Tod’s 133 Studs: The Iconic Code

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Tod’s 133 Studs: The Iconic Code

The 133 studded soles make up the signature look of Tod’s house. A company who prefers their logo to use its pins as an exclusive code.

Tod’s Logo and the 133 Nodules

As a company rooted in luxury and Italian know-how, Tod’s rarely distinguishes its creations by just placing its logo. It is in the exquisite details and the nodules that we can identify Tod’s pieces.

Tod’s Logo

It is often in logos that companies distill most of their vision. With Tod’s, Diego Della Valle did more than affix a name. He actually transformed the small family factory into a global group ensuring the sustainability of the craft industry. Italian first, French second.

In fact, we owe him the revival of the house of Schiaparelli and that of Roger Vivier. And that may be what you can read in the Tod’s logo.

The name Tod’s was chosen because it is easy to pronounce in all languages. An international sounding name therefore, placed in the center of an oval where two roaring lions’ heads border.

If we extrapolate a little, we can easily understand that Tod’s is placed between these lions, mythical symbolization of the guards – making Tod’s itself a house guardian of the ancestral knowledge of Italy.

The emblematic CEO of Tod’s gladly specifies his connection with his homeland. An Italian land of the Marche region, from where his grandfather and then his father orchestrated the foundations making possible the emergence of Tod’s group.

“I was born in the village, my family still lives there. It is a very peaceful, very simple place. I love to walk there, drink a cappuccino on the terrace with my childhood friends. This is all of Italy for me, and I try to transcribe it in my work. We are lucky because we know how to make quality things, with beautiful materials and unparalleled know-how. It is important for me to continue to promote Italy throughout the world. “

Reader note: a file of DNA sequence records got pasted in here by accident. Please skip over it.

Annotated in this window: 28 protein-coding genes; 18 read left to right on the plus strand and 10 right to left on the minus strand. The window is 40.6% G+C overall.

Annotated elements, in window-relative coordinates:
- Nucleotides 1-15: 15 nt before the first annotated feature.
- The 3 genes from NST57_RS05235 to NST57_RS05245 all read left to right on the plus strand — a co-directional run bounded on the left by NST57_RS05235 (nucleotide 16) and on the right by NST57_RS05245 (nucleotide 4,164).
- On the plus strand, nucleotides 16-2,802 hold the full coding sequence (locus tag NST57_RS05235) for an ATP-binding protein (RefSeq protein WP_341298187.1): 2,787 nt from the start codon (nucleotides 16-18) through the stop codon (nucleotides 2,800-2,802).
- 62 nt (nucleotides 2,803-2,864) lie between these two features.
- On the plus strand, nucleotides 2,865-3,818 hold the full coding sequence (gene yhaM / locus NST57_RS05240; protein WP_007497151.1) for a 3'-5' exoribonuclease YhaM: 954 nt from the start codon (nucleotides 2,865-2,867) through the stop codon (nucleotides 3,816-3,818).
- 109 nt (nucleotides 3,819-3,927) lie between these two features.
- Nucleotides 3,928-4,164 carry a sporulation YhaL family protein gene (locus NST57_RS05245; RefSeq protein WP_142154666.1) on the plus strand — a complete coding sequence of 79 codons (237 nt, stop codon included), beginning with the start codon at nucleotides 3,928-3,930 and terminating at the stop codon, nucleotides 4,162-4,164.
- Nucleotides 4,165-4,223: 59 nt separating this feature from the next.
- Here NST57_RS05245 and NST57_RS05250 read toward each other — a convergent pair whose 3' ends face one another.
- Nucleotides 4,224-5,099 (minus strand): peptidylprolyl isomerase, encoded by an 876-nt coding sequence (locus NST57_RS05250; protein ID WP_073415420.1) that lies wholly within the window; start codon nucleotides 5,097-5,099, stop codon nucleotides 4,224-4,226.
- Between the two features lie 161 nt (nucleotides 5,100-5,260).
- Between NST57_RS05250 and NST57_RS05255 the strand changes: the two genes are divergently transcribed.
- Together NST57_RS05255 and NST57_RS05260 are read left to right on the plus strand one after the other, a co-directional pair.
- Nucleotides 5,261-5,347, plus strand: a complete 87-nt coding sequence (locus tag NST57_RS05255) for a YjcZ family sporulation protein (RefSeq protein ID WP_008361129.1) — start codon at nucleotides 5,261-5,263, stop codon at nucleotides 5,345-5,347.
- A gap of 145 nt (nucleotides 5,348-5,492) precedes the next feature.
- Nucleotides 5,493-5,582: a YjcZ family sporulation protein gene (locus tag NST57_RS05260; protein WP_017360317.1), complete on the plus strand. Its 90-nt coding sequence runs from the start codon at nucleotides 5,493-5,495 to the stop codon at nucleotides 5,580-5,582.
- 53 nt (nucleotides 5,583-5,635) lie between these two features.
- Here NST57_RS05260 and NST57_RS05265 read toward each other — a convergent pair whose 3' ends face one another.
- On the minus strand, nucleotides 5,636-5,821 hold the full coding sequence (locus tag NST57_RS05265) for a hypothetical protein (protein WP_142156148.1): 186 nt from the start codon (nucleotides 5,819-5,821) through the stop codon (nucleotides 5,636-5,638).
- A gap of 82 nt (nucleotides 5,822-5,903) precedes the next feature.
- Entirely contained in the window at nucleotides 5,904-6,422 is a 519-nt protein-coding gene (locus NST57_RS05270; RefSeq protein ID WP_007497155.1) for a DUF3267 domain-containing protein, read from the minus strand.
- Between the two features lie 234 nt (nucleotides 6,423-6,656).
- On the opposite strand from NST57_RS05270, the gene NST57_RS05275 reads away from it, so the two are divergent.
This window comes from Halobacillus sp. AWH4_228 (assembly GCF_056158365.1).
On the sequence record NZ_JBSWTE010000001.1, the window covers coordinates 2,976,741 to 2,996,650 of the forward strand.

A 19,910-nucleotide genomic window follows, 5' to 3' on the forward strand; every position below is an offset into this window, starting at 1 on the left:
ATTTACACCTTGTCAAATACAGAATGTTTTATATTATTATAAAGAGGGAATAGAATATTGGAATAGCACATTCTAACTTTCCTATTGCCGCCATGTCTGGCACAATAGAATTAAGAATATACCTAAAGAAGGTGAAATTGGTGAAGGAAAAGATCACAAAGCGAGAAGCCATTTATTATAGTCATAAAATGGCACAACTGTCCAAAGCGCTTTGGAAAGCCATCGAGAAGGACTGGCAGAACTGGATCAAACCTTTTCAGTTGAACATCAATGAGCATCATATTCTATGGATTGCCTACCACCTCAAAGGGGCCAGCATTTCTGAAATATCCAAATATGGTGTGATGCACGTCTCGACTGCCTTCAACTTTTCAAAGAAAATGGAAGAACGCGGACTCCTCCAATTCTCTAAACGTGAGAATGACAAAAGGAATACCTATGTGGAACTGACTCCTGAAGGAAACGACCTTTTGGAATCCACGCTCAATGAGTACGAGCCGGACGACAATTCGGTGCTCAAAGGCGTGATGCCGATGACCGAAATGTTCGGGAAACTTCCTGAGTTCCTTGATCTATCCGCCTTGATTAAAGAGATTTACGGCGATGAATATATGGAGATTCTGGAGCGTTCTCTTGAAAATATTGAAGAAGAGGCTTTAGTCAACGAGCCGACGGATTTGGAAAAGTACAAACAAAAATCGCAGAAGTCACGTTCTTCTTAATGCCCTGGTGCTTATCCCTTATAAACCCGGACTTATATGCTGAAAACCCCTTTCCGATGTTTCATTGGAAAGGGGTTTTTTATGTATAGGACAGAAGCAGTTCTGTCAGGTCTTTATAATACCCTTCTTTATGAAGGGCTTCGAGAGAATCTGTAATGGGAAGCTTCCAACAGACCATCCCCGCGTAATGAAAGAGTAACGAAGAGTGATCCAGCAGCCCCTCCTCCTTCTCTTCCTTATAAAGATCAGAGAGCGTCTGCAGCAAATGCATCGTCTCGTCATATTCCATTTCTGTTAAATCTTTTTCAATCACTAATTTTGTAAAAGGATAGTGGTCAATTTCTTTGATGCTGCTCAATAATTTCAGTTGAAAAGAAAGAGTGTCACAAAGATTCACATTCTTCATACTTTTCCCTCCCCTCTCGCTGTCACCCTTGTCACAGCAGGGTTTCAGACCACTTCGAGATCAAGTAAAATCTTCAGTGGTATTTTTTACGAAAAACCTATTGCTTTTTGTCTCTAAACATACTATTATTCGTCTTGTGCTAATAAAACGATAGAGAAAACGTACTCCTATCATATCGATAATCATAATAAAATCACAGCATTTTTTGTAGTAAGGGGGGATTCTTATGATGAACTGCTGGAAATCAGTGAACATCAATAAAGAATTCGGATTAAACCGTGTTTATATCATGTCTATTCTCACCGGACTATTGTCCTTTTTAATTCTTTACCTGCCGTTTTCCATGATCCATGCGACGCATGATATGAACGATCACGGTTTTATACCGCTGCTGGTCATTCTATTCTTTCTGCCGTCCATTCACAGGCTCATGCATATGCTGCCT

And the most convincing example remains the iconic Gommino . An ordinary driving shoe founded by Diego Della Valle which was transformed into a luxury shoe by the know-how of Tod’s.

The 133 Studs: From Gommino To Tod’s Signature

Because Tod’s clearly makes luxurious pieces, the house wants discretion – rarely signing its pieces with its logo. Like the icon of Tod’s, the moccasin.

A driving shoe founded by Diego Della Valle during a car rally in the United State, Diego Della Valle went to carve it out of the exquisite leather of his company in 1978 – at the same time as he punctures it with 133 studs. The discreet signature of the house.

He stated: “While at the time, in Italy, we were always on top of things, I wanted to create a casual product  to wear during the week with a suit, on weekends with jeans: that was Tod’s big idea. With a major innovation: to give elegance to a rubber sole.”

As a matter of fact, the rubber was then perceived as “frankly cheap” said Diego Della Valle. A material which however finds thanks to its aesthetic to the eyes.. Because, he is convinced, these studded soles are guaranteed absolute comfort.

Because on these 133 studs, the more or less round or oval shapes follow one another for optimal grip.

Then, after an enlightened and avant-garde marketing for its time, the moccasin with 133 pins rose to the rank of icon. A symbol of casual luxury from the House of Tod’s, which was found at the feet of Gianni Agnelli, the boss of Fiat, the Kennedy, Audrey Hepburn and even Princess Diana.

A style that transcends trends and tastes – the Gommino owes to the know-how of Tod’s workshops to have made its studs a luxurious and very elegant element!

A discreet signature, known to everyone, which is also ideal for capsule collections. The most recent, with the very playful Alber Elbaz.

A Gommino effect which signifies more innovative pieces – in 2020 Tod’s will be launching new yachting shoes, called Competition.

Work done by hand, where the machine harmoniously complements the work of Tod’s craftsmen – this is what the 133 studs and Tod’s logo demonstrate. A house that places itself as the guardian of craftsmanship.

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